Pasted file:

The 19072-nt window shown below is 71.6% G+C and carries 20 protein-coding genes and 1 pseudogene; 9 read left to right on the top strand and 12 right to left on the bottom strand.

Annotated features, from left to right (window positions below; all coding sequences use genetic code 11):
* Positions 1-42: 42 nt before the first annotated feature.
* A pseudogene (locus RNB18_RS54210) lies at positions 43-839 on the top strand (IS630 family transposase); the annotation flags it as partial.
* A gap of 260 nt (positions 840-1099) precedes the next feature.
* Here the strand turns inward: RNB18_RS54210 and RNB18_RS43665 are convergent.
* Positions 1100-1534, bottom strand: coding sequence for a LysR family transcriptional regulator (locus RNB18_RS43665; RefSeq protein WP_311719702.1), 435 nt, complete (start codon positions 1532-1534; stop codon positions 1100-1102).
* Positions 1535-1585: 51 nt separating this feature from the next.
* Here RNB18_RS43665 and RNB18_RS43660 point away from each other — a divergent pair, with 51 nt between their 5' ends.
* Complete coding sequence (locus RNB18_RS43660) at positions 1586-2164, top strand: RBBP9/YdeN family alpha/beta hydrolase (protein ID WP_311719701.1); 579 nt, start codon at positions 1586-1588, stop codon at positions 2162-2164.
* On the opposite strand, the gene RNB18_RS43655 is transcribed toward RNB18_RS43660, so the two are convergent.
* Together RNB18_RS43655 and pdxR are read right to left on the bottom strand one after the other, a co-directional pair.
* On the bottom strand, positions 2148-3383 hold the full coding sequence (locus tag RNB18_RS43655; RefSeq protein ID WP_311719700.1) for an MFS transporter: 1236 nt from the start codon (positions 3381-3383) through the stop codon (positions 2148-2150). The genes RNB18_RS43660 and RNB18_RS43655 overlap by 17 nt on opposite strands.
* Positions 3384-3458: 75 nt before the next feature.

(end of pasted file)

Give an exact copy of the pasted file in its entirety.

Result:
The 19072-nt window shown below is 71.6% G+C and carries 20 protein-coding genes and 1 pseudogene; 9 read left to right on the top strand and 12 right to left on the bottom strand.

Annotated features, from left to right (window positions below; all coding sequences use genetic code 11):
* Positions 1-42: 42 nt before the first annotated feature.
* A pseudogene (locus RNB18_RS54210) lies at positions 43-839 on the top strand (IS630 family transposase); the annotation flags it as partial.
* A gap of 260 nt (positions 840-1099) precedes the next feature.
* Here the strand turns inward: RNB18_RS54210 and RNB18_RS43665 are convergent.
* Positions 1100-1534, bottom strand: coding sequence for a LysR family transcriptional regulator (locus RNB18_RS43665; RefSeq protein WP_311719702.1), 435 nt, complete (start codon positions 1532-1534; stop codon positions 1100-1102).
* Positions 1535-1585: 51 nt separating this feature from the next.
* Here RNB18_RS43665 and RNB18_RS43660 point away from each other — a divergent pair, with 51 nt between their 5' ends.
* Complete coding sequence (locus RNB18_RS43660) at positions 1586-2164, top strand: RBBP9/YdeN family alpha/beta hydrolase (protein ID WP_311719701.1); 579 nt, start codon at positions 1586-1588, stop codon at positions 2162-2164.
* On the opposite strand, the gene RNB18_RS43655 is transcribed toward RNB18_RS43660, so the two are convergent.
* Together RNB18_RS43655 and pdxR are read right to left on the bottom strand one after the other, a co-directional pair.
* On the bottom strand, positions 2148-3383 hold the full coding sequence (locus tag RNB18_RS43655; RefSeq protein ID WP_311719700.1) for an MFS transporter: 1236 nt from the start codon (positions 3381-3383) through the stop codon (positions 2148-2150). The genes RNB18_RS43660 and RNB18_RS43655 overlap by 17 nt on opposite strands.
* Positions 3384-3458: 75 nt before the next feature.